1. Same as B1
2. "Iphigenia was a tragic heroine. She was the first person to have her life flipped upside down because of the Trojan War and it was her death which allowed the Greek fleet to set sail for Troy. Iphigenia was extremely brave and she is the reason why the entire war was able to continue."
1. Same as B1
2. Same as B2

Tuesday, February 24, 2009

The first day of "Iliad Character" Presentations

Dear Mythology Kids,

If you missed class on Monday, February 23rd, we started our presentations concerning the characters of The Iliad. Each partnership and/or individual student submitted their handouts and their visual representation of their assigned character. Due to the fact that Monday was an "early out," we were only able to complete the presentations for PRIAM and PARIS. I have included images below of both characters and the quotes selected by the groups that
presented for each class.

Priam, King of Troy, bowing before Achilles
  • B1/B2:
  • 1. "I have endured what no other mortal on the face of the earth has yet endured, to reach forth my hand to the face of him that has slain my sons."
  • 2. " So accompanied the old man past the guards and came into the presence of the man who had killed and maltreated his son. He clasped his knees and kissed his hands and as he did so, Achilles felt awe and so did all the other there....."
  • B4:
  • 1. "Priam was killed by Neopotolemus, the son of Achilles. Achilles had spared Priam, but Achilles' son struck him down before the eyes of his wife and daughters."
  • 2. ""In Greek Mythology, Priam was the last king of Troy, a ruler who witnessed the destruction of his city in the Trojan War. His son Paris caused the war, while another son, Hector, became the greatest Trojan hero during the long struggle with the Greeks."
Paris, Prince of Troy
1. "Hera promised to make him Lord of Europe and Asia; Athena, that he would lead the Trojans to victory against the Greeks and lay Greece in ruins; Aphrodite, that the fairest woman in all the world would be his."
2. "Paris, a weakling and something of a coward, too, as later events showed, chose the last."
1. "Paris himself, who had not fought at all, except to throw his spear, she caught up in a cloud and took him back to Helen."
2. "His single combat with Menelaus, Helen's husband, was suppose to have settled the outcome of the whole war. Instead it revealed Paris as a coward, who only escaped through the intervention of Aphrodite."
1. "In Sparta, Menelaus, husband of Helen, treated Paris as a royal guest. However, when Menelaus left Sparta for a funeral, Paris abducted Helen and also carried off much of Menelaus' wealth."
2. "What men care for most was set before him. Hera promised to make him Lord of Europe and Asia; Athena, that he would lead the Trojans to victory against the Greeks and lay Greece in ruins; Aphrodite, that the fairest woman in all the world should be his. Paris, a weakling and something of a coward, too, as later events showed, chose the last. He gave Aphrodite the golden apple."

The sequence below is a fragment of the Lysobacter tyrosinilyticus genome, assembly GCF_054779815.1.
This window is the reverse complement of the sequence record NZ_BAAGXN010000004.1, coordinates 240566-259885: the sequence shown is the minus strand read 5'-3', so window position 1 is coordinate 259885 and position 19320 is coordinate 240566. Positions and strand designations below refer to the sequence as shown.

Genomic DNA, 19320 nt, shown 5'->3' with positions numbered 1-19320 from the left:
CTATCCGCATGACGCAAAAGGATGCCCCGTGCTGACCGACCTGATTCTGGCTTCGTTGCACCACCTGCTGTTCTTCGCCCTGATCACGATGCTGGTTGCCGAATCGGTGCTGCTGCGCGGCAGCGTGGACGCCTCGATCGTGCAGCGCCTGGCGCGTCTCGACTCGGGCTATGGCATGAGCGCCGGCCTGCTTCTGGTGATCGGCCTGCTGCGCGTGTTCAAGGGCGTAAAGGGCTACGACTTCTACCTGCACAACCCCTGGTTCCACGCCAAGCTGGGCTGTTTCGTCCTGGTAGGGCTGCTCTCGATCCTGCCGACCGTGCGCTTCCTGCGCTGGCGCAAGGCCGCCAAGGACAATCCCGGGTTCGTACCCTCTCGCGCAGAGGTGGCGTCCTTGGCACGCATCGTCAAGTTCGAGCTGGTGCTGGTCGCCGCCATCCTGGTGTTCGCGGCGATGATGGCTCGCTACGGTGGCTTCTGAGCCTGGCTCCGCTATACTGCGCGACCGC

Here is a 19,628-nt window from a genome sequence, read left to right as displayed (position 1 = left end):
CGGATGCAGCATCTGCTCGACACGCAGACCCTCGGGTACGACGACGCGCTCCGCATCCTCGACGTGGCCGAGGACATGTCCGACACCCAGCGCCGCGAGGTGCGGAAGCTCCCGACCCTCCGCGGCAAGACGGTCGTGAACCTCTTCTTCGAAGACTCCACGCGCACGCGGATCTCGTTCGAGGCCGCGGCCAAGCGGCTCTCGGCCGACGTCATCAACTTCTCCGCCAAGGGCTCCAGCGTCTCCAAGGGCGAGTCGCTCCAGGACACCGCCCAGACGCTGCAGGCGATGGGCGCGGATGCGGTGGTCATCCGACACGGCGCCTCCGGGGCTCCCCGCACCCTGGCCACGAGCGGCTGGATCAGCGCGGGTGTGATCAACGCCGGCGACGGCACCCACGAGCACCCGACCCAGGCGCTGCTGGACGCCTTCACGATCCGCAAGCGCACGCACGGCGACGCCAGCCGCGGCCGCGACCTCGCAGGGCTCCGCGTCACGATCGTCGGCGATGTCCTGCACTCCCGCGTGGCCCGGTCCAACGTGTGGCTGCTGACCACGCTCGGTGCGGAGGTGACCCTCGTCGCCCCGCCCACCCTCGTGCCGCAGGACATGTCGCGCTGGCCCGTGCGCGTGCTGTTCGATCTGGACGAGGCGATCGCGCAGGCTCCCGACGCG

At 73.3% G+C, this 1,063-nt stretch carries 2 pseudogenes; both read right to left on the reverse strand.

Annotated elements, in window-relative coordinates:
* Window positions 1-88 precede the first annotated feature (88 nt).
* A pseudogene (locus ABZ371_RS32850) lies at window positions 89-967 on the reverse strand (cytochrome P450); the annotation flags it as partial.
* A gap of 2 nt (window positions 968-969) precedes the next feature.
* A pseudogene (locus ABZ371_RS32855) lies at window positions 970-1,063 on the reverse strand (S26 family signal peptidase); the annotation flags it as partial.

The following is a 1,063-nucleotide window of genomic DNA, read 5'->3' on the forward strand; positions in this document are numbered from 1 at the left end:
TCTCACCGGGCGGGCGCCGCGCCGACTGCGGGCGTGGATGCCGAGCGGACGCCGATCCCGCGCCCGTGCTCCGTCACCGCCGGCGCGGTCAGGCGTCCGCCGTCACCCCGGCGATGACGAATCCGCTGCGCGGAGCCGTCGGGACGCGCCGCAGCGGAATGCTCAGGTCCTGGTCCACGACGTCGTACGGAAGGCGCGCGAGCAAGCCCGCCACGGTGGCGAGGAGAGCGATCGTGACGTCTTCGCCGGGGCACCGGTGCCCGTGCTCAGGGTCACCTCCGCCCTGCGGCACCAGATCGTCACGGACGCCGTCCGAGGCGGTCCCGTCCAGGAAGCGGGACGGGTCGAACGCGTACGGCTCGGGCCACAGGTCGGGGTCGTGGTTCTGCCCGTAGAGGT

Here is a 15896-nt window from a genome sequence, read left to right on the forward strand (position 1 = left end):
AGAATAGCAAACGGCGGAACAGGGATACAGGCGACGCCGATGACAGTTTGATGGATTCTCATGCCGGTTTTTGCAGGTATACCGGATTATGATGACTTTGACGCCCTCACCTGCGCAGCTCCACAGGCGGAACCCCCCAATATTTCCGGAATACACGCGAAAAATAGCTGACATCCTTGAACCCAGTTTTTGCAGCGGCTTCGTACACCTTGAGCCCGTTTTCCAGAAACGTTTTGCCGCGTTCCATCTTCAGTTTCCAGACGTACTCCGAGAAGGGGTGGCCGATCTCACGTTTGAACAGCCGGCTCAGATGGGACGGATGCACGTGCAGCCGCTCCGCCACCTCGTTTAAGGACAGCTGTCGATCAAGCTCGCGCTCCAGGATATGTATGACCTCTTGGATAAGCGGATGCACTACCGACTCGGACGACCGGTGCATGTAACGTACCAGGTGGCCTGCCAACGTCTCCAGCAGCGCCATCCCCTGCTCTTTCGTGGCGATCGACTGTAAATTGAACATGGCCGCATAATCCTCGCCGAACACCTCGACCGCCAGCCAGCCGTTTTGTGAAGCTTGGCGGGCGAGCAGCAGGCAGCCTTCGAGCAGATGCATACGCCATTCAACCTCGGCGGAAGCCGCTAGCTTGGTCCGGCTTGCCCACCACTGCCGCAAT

I hope this assists those of you that were not in class on Monday. Do your best to NOT miss any more school, guys, as doing so is extremely detrimental to your future success.

Thursday, February 19, 2009

The Iliad

Dear Mythology Kids,
I hope you are enjoying your weekend. I just wanted to remind you that your presentations are due on Monday, Feb. 23rd, regarding the character that you have been researching for The Iliad. Remember the following requirements:
1. 33 Handouts
2. A transparency of your handout
3.The visual image of your character

Each part of your assignment is due on Monday, even though some of you may not present on Monday. Presentations will begin on Monday and will finish on Friday.

Enjoy your weekend!



Wednesday, February 11, 2009

What to expect for Thursday, Feb. 12th, 2009

Dear Mythology Students,

Don't forget that you have a quiz on Thursday covering the introductory information I gave you regarding the ancient city of Troy. Your quiz was originally scheduled for Tuesday, but I felt that the quiz was unfair as we hadn't discussed the questions as thoroughly as we needed to; therefore, I postponed the quiz until tomorrow. If you did miss class on Tuesday, make sure you review your white information sheet pertaining to Troy. You should also read the second half of the handout.

DON'T FORGET that your "Desk-Top" teaching assignment for your vocabulary word is due tomorrow. Remember that you are teaching the definition, etymology and correct spelling. If you need assistance, please send me an e-mail so that we can solve your concerns.


Sunday, February 8, 2009

What did we do in class on Friday, Feb. 6th?

Did the Trojan War actually take place?

This is a replica of the Trojan horse displayed at Troy.

Dear Mythology Students,

Just a few reminders for you:

1. Remember that your "desk-top" teaching assignment is due on Thursday. If you missed class on Friday (shame on you), PLEASE VISIT WITH ME on Tuesday, as your "desk-top" teaching assignment will take some time to explain.

2. Remember that you will have a quiz on Tuesday covering the introductory information that was given to you on Friday concerning The Iliad.